‘Stranger Than Known . . .’

Originally posted August 19, 2008

Considering the Byrds’ great anthem, “Eight Miles High,” takes one in a number of directions.

The song was written by Byrds Gene Clark, David Crosby and Jim (now Roger) McGuinn, with credit at the time – 1965 – going to Clark for the lyrics and Crosby and McGuinn for the music (with Crosby taking credit for one line of the lyrics). That’s according to Wikipedia, which notes that since Clark’s death, McGuinn has claimed credit for the song’s concept as well as some of the lyrics.

Authorship aside, when the song was recorded and released, the Byrds insisted that it was about the group’s trip to England in 1965. And the surreal lyrics were an approximation of a travelogue from a strange and distant land. Clark said the title was a reference to the altitude of the airplane that brought the Byrds to England.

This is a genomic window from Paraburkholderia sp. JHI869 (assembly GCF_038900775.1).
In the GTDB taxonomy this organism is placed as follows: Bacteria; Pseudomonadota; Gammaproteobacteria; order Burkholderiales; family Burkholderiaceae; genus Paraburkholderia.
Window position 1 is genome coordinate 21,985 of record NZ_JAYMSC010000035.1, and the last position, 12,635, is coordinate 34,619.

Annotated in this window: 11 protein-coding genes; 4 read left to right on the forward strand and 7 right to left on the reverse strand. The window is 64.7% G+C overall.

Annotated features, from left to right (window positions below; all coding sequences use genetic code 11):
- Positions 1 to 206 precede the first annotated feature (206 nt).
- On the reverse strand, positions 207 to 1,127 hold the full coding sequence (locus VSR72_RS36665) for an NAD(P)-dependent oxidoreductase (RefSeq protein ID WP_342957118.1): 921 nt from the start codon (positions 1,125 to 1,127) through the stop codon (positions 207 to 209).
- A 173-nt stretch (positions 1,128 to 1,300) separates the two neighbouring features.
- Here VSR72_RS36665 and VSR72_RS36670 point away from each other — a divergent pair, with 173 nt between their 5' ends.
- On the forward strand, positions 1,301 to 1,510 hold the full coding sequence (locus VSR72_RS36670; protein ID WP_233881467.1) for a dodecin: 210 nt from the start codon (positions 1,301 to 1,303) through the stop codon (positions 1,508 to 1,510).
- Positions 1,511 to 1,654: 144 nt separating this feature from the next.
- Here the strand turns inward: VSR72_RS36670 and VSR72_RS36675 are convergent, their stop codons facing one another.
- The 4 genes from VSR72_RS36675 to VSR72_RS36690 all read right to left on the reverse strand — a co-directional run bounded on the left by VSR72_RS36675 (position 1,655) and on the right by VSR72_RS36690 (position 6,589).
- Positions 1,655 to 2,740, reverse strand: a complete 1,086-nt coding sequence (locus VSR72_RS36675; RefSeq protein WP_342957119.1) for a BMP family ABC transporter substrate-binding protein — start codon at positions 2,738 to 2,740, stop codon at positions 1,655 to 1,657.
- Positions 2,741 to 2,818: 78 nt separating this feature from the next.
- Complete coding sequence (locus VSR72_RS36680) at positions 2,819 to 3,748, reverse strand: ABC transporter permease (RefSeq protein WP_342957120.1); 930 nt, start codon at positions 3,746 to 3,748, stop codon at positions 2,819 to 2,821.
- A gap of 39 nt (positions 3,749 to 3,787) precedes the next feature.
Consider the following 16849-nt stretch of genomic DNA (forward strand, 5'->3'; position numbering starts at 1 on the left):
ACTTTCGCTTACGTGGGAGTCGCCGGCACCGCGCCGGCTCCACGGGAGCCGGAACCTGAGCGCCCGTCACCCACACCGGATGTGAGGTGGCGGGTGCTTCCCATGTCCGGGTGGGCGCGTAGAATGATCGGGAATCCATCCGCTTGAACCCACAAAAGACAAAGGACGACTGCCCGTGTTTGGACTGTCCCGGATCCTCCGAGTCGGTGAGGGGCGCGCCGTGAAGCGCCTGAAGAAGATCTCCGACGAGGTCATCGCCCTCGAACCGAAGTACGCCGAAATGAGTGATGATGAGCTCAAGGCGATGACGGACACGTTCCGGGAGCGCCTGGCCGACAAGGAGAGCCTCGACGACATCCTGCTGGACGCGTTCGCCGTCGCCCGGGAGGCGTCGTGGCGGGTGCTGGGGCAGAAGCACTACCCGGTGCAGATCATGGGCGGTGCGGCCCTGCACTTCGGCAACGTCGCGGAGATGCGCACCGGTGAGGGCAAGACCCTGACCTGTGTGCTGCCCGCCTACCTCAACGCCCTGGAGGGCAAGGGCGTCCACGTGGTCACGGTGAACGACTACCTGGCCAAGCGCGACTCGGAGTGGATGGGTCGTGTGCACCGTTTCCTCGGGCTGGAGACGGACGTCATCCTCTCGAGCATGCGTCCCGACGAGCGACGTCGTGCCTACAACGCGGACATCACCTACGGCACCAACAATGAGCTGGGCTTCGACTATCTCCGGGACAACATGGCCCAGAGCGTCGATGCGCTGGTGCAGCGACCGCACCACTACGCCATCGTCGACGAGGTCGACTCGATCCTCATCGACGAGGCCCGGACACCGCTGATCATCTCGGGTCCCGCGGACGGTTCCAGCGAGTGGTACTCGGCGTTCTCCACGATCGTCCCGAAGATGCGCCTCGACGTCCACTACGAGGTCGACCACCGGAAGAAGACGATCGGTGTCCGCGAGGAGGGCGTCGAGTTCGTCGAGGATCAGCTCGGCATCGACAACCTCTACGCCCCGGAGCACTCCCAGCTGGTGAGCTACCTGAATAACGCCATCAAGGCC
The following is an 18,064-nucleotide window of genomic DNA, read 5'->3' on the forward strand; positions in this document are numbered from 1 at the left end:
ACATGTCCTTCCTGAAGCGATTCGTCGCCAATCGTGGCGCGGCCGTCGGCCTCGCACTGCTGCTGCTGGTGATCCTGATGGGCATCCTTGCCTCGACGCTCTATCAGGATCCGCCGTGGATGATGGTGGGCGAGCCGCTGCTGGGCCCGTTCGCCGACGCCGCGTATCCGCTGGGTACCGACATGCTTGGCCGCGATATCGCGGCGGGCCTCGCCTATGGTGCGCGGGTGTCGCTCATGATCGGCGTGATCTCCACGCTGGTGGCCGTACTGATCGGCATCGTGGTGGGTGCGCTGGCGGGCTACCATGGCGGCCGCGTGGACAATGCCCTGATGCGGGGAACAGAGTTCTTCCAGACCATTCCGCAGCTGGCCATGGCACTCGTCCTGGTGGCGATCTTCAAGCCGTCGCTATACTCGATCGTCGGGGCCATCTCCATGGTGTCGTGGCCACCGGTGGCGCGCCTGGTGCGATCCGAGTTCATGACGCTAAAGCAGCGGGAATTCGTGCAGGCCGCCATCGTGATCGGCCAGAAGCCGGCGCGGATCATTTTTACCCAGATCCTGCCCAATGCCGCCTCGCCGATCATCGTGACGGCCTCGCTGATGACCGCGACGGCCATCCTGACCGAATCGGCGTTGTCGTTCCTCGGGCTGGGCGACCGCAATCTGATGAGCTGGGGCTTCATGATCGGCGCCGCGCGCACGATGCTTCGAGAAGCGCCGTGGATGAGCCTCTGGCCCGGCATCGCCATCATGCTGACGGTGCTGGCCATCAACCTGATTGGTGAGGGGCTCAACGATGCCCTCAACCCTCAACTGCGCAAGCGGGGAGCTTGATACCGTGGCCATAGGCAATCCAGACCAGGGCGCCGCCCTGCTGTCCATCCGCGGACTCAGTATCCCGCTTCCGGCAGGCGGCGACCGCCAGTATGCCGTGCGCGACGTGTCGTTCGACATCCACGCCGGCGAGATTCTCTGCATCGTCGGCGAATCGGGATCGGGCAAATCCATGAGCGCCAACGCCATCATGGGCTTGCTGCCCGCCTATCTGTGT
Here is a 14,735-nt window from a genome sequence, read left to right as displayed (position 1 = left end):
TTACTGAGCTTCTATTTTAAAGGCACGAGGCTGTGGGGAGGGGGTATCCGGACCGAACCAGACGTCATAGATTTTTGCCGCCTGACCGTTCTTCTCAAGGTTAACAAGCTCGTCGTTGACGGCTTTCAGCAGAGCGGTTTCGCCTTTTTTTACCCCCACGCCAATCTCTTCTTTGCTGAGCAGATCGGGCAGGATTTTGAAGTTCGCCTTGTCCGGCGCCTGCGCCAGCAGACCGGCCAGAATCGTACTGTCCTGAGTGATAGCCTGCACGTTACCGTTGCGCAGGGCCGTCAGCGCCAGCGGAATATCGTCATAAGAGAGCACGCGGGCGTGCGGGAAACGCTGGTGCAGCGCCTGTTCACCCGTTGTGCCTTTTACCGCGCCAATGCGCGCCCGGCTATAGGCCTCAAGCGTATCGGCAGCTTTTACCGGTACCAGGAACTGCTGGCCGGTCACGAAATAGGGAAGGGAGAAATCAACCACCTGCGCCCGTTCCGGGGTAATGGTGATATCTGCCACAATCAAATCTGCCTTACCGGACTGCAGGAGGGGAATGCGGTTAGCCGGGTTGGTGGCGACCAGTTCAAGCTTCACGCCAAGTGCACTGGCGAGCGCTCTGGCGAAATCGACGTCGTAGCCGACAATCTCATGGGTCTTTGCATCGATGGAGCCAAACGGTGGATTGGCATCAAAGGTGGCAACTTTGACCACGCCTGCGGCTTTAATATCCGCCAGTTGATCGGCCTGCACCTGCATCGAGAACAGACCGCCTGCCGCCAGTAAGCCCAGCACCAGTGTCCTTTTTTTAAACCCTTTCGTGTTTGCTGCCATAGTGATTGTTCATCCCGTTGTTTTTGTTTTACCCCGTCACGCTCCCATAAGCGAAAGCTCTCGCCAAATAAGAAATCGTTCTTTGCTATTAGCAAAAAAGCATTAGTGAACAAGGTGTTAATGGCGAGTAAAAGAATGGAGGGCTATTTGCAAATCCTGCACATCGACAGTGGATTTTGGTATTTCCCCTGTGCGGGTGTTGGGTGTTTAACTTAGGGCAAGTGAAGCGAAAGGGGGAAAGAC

But as has been noted many times in many places, including Wikipedia, commercial air traffic flies at about 35,000 feet, or closer to seven miles high. To which Clark retorted, as I read somewhere long ago: “Eight Miles High” sounded better.

Well, it does. But even if the reference to literal altitude was a starting point, Clark and the rest of the Byrds cannot have been unaware of the winking reference to a different type of high. It may not have been the original source of the phrase, but the drug reference was almost certainly one of the reasons the song was written, recorded and loved. It’s pretty tame stuff as we sit here in the first decade of the next century, but forty years ago, even a winking reference like “Eight Miles High” was enough to get one’s record banned from airplay, and there were some stations that did not air the record for just that reason.

And the record only went to No. 14. Two of the group’s singles to that point had reached No. 1: “Mr. Tambourine Man” and “Turn! Turn! Turn! (To Everything There Is A Season).” Sandwiched between those two on the group’s Top 40 chart is “All I Really Want To Do,” which barely made the chart, edging to No. 40 for one week. And after “Eight Miles High,” the group got only three more singles into the Top 40: “Mr. Spaceman” at No. 36, “So You Want To Be A Rock ’N’ Roll Star” at No. 29 and “My Back Pages” at No. 30.